Gordon S. Hlavenka wrote:
> Many times I have had emails I sent bounced, just because someone else
> at my ISP had an open relay or was infected with something, or perhaps
> was actually evil. But why is that _my_ problem? Yet these lists
> make it my problem; I get my emails bounced back, through no fault of
> my own. I don't choose my IP address, nor do I choose my IP
I hate to sound cold and heartless, but you did choose your ISP, and
your ISP has to do more to control open relays or infections on
sub-systems it serves.
I don't understand how a home computer could be used as an "open
relay". Why isn't protective software included when the home computer
In any event, it seems to me that the ISP, as the front line in
providing service, has the responsibility that its customers are clean.
I understand some large ISPs do provide protective software for their
customers. Further, a home customer receiving or sending a large
amount of traffic indicates an error condition that requires
If that results in an addtional expense to the ISP and customers, so be
it. That might be more than made up by all the wasted bandwidth and
server storage accomodating SPAM and viruses.
I can't help but wonder that ISPs are hiding their heads in the sand on
this problem and could be doing more, but don't want to spend the
money. Some work would involve a intelligent human going through error
reports and contacting subscribers; and they seem to have aversion to
hiring people. If it can't be automated they're not interested.
> ... I'm losing a handful of emails _every_ _day_ which did not
> happen when I was getting all the spam.
My employer has spam filtering but gives the recipient the option of
rejection. Interestingly, some messages it flags are what I call
"semi-SPAM"--messages that were indeed "legitimate" and sent from
someone I know, but broadcast to a great many people and unsolicited.
I really don't care for such messags. Some individuals feel compelled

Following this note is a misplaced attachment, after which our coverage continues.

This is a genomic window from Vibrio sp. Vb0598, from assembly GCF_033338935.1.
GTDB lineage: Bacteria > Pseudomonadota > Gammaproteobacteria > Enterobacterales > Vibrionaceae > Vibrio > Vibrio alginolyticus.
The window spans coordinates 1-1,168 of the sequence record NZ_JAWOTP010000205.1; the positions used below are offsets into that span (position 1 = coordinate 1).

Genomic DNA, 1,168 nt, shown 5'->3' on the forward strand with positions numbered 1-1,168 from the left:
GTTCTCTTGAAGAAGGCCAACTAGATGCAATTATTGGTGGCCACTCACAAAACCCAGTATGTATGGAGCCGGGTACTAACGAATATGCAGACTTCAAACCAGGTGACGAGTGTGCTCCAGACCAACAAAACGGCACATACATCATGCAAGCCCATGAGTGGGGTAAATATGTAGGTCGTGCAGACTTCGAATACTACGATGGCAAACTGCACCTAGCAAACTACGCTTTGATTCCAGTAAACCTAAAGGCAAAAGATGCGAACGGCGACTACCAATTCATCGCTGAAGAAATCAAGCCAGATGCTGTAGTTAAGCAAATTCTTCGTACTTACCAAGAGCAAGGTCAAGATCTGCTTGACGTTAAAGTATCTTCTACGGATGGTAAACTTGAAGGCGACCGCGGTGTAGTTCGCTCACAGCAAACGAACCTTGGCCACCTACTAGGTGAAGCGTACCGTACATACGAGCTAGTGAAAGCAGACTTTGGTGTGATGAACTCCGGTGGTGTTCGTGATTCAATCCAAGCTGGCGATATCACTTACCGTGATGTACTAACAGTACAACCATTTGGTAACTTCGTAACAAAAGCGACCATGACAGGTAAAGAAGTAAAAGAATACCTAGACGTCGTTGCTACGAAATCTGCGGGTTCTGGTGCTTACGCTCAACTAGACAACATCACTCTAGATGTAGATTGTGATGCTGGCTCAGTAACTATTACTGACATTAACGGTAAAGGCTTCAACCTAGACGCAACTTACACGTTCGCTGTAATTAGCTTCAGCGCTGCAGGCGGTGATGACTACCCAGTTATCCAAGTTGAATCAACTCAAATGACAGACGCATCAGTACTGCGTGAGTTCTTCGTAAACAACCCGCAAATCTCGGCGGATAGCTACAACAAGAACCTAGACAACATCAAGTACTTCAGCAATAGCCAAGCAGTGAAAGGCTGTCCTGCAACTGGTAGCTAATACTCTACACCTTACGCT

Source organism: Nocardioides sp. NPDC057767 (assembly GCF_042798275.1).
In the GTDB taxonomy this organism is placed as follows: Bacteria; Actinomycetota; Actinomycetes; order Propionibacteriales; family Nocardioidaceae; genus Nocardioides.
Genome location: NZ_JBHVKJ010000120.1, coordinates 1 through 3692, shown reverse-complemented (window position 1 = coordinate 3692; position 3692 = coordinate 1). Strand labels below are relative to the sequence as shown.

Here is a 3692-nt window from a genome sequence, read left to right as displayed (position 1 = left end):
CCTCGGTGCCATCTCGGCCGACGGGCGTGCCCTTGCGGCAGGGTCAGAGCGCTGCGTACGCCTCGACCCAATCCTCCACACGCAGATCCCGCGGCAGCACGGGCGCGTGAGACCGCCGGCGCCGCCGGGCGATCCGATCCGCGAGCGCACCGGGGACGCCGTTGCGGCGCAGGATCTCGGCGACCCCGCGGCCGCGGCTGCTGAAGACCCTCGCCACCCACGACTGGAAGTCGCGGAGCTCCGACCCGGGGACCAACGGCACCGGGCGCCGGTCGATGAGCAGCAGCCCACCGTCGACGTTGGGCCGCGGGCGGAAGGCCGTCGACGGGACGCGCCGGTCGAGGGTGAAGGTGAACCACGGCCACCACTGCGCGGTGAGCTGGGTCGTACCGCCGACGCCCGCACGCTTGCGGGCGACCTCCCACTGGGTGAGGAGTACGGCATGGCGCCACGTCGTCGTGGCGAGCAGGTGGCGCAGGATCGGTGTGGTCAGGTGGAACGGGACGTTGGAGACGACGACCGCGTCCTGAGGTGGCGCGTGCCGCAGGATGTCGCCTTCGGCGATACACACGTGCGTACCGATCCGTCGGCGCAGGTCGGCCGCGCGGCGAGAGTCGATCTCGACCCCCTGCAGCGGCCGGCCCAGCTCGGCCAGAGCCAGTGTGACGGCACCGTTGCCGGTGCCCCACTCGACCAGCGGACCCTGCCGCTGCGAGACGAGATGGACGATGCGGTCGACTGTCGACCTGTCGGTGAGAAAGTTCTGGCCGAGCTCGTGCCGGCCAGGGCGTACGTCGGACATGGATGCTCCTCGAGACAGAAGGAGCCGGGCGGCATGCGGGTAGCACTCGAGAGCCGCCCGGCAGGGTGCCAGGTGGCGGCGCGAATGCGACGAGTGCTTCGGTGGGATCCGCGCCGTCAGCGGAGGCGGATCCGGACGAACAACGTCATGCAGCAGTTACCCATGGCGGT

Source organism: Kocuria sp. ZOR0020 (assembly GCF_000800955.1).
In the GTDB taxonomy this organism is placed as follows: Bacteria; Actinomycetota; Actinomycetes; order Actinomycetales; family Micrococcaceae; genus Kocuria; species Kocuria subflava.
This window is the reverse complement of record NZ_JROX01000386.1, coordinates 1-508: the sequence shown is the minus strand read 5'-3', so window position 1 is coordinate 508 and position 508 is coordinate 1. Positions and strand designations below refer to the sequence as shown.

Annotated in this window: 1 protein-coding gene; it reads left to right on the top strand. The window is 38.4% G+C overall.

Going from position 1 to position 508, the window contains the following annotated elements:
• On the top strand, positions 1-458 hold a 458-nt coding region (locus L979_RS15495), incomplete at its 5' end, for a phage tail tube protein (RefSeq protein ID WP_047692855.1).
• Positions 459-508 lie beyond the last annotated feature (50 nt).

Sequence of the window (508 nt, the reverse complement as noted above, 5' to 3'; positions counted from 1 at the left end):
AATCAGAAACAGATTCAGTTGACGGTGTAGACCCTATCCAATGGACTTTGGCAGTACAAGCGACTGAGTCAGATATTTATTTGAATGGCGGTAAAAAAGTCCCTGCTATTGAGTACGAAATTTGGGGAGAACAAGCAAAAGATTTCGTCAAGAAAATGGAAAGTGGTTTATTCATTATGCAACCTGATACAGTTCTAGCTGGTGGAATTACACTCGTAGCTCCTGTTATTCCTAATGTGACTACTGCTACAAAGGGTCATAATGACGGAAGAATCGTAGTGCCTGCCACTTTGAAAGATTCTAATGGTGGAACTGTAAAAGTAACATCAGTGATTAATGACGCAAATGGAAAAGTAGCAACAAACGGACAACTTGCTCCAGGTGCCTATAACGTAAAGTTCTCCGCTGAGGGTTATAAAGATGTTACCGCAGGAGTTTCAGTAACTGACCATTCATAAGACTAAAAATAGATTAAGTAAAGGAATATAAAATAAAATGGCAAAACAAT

to use their PC to broadcast their religious and/or political beliefs,
but I don't want to hear them. Some businesses I have dealt with feel
the need to send me near daily ads. (I bought a bathing suit on-line.
How many freakin' bathing suits does one person need, yet the vendor
emails me sales info all the time!)
[public replies, please]
[TELECOM Digest Editor's Note: I do understand what Gordon is
complaining about. I feel almost positive that some mail for this
Digest is lost each day midst the mountains of spam which are
received, and I am at a loss as to what more I can do about it. The
problem is _so many_ different hands are processing 'my' spam. In
addition to lcs.mit.edu looking at it and disgarding what they feel
is spam, of course the telecom-digest.org server looks through the
mail as well. Then my own anti-spam tool (my local copy of spam
assassin) picks through the remains, and even with all that picking
over it, quite a bit of spam still gets through each day and no doubt
some valid mail gets lost, probably because one of the intermediate
points along the way takes a disliking to the sending ISP or host
or whatever. There has to be a better way, somehow. PAT]
Well, Happy New Year 2007 to all of you! Tomorrow we will start
Volume 26 of the Digest if I am still around. PAT]